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The Willie Wagtail is the largest, and most well-known, of the Australian fantails. The plumage is black above with a white belly. The Willie Wagtail can be distinguished from other similar-sized black and white birds by its black throat and white eyebrows and whisker marks. The name wagtail stems from the constant sideways wagging of the tail. Young birds resemble the adults, but have paler, slightly rusty edges to the feathers of the wings.
Willie Wagtails are found in most open habitats, especially open forests and woodlands, tending to be absent from wet sclerophyll forests and rainforests. They are often associated with water-courses and wetlands and are common around human habitation.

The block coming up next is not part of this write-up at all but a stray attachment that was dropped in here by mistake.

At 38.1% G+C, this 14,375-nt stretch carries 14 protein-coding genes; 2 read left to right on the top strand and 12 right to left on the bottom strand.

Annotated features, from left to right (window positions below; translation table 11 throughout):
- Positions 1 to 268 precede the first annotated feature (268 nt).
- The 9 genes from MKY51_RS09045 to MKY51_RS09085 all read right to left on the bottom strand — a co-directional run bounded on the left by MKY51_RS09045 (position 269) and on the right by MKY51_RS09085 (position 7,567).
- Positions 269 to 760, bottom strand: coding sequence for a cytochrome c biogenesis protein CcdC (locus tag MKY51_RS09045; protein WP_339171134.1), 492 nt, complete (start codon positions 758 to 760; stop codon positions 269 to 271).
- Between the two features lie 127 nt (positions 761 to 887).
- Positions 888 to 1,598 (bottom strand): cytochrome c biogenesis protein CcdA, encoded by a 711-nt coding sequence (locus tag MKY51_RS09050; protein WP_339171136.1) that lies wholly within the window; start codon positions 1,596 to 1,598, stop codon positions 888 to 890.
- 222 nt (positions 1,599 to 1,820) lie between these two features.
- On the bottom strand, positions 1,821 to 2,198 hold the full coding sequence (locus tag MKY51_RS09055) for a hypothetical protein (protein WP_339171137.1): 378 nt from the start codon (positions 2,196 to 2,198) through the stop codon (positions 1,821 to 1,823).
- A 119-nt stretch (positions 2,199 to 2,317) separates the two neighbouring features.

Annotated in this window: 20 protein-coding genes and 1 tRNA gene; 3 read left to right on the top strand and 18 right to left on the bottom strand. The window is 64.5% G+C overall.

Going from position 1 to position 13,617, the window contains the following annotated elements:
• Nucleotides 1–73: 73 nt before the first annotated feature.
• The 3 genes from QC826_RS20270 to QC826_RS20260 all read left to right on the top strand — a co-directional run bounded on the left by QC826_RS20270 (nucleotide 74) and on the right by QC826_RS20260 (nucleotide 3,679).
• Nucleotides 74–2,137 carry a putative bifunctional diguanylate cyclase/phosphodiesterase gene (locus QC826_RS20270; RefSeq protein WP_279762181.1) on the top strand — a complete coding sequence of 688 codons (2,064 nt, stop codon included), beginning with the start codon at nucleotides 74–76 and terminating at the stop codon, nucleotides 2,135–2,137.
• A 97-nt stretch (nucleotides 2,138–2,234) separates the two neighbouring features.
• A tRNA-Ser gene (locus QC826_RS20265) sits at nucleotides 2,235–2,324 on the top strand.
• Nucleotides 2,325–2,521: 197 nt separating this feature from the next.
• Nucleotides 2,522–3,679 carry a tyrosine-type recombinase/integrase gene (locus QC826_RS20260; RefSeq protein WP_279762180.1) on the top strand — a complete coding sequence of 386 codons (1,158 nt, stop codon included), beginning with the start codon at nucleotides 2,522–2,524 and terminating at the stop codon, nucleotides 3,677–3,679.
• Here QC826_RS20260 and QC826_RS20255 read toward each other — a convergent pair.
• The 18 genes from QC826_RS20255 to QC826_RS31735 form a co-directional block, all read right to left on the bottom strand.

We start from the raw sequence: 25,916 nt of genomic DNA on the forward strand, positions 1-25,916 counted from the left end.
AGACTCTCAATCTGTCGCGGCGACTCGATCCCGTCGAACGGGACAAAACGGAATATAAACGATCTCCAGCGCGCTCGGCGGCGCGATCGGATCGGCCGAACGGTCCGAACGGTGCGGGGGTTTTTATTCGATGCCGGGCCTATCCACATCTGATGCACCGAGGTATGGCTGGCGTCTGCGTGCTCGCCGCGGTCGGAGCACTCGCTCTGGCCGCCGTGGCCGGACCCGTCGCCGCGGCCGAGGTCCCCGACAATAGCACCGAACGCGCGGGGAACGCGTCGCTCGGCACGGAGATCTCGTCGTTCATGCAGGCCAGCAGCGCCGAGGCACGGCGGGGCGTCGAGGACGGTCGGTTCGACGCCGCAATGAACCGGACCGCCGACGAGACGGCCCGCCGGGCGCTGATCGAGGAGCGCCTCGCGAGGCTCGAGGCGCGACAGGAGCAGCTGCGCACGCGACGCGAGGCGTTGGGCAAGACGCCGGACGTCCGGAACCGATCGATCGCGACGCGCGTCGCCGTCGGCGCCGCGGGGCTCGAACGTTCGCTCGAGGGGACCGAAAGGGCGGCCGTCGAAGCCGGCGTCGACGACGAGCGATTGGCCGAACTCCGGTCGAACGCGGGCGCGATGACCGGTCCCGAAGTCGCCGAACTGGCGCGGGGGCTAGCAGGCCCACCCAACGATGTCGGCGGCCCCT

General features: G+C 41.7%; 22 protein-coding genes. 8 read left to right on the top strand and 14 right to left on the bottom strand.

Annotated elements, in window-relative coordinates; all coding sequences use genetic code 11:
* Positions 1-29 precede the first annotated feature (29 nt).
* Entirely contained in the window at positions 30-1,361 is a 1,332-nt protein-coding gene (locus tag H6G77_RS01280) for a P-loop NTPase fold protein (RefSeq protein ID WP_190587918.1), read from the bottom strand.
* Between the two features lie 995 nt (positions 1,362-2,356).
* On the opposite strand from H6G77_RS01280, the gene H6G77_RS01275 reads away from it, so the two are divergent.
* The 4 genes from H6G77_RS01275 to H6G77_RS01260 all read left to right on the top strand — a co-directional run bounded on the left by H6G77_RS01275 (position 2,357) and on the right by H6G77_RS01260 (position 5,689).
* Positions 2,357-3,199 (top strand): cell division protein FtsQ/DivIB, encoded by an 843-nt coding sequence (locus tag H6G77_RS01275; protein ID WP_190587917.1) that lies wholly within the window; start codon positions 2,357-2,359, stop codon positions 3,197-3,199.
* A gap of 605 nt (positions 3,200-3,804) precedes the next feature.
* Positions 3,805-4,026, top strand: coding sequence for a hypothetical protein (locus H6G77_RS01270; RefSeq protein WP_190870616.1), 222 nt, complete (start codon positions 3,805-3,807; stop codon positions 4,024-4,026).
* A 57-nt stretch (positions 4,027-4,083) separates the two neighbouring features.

Willie Wagtails are active feeders. Birds can be seen darting around lawns as they hunt for insects on the ground. As they do so, the tail is wagged from side to side. Insects are also captured in the air, in active chases. Although it is active in defending its territory, the Willie Wagtail is very tolerant and tame around humans, often feeding and nesting in close proximity of houses and human activity.